Y2K threatens Postal Service

The U.S. Postal Service faces a "major challenge" in upgrading its computer systems to avoid the Year 2000 problem, according to a report released last month by the General Accounting Office.

GAO said in its report, which is part of its series on "Major Management Challenges and Program Risks" at federal agencies, that an early assessment by USPS' Office of the Inspector General showed that the agency was slow to recognize the scope of the Year 2000 challenge and take necessary steps to ensure that all its systems were Year 2000-compliant.

USPS is unique in that a number of private-sector and government groups may need to use USPS as a backup delivery system if their computers malfunction because of the Year 2000 bug. "For this reason, the USPS is concerned about the prospect of a mail surge in January 2000," GAO said. USPS estimates it will cost $500 million to $700 million to fix its Year 2000 problem.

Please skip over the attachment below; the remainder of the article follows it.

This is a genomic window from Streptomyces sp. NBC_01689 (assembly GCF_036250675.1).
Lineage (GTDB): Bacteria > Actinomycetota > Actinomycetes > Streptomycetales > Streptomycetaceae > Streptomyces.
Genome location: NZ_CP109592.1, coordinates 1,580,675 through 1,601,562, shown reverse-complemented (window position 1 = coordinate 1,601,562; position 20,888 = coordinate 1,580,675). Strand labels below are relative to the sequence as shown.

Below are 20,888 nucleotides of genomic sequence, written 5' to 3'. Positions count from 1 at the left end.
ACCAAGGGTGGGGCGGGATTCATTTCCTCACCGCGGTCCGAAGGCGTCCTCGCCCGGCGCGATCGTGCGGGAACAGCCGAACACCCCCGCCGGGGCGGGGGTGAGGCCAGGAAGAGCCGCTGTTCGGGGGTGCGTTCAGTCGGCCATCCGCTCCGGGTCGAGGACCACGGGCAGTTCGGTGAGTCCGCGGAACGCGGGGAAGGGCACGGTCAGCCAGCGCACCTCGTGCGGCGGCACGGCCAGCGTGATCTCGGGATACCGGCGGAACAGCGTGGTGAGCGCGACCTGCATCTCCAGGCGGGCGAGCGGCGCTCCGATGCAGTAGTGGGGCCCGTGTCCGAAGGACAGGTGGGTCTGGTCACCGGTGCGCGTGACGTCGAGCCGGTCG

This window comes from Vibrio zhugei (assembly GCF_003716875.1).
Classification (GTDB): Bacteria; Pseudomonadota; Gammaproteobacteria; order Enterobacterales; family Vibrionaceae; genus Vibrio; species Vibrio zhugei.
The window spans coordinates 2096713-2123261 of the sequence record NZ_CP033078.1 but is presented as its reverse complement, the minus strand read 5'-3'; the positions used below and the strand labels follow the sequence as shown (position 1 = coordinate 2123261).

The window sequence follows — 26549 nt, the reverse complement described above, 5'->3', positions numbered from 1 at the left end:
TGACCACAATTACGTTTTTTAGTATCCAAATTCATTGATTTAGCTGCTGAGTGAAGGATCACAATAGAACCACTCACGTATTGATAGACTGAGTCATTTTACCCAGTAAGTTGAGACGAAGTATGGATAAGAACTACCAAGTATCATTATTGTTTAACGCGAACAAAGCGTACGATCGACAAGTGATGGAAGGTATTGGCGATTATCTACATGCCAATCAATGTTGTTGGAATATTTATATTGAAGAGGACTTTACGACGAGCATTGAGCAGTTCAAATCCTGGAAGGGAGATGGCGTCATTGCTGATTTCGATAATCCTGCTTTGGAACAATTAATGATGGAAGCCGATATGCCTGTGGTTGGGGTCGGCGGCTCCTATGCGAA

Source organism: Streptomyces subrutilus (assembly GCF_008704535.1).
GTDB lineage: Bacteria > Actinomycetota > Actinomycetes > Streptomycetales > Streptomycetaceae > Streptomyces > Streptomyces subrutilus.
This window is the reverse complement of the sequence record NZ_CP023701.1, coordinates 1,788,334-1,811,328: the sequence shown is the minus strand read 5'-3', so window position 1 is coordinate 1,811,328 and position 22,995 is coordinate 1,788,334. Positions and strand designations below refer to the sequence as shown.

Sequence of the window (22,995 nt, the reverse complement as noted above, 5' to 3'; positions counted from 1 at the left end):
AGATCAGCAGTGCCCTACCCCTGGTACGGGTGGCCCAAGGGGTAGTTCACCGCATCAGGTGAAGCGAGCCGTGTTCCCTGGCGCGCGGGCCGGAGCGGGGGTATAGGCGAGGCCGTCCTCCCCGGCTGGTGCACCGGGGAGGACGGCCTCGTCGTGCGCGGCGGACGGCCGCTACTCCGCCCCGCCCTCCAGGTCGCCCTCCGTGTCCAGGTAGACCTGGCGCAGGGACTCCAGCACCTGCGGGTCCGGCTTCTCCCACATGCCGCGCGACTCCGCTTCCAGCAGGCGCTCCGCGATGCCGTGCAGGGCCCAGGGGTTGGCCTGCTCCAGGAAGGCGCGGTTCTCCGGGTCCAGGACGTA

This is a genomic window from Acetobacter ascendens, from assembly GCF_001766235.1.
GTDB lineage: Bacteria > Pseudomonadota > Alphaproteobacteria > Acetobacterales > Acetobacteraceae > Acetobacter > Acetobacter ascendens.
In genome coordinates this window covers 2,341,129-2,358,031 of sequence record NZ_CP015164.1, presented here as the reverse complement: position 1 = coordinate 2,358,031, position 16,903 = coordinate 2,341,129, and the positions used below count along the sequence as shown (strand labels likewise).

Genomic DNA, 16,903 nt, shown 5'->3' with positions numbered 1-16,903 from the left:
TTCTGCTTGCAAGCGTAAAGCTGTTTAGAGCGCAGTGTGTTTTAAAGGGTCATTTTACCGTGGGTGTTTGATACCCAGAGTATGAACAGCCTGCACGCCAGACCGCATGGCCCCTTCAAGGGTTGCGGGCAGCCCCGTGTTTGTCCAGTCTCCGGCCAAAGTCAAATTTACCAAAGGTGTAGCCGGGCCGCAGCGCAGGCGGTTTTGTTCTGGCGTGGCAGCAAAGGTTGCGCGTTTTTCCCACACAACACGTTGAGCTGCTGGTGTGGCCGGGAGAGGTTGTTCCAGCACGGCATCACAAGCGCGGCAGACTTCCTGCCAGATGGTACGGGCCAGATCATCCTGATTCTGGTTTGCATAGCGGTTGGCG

Meanwhile, USPS' continued success will depend heavily on its ability to control operating costs, strengthen internal controls and ensure the integrity of its services, GAO said. While USPS has recognized this, "in recent years we have reported on the need to control costs and protect postal revenue in several areas, such as [USPS'] automation program to improve the efficiency of letter carriers," GAO said.

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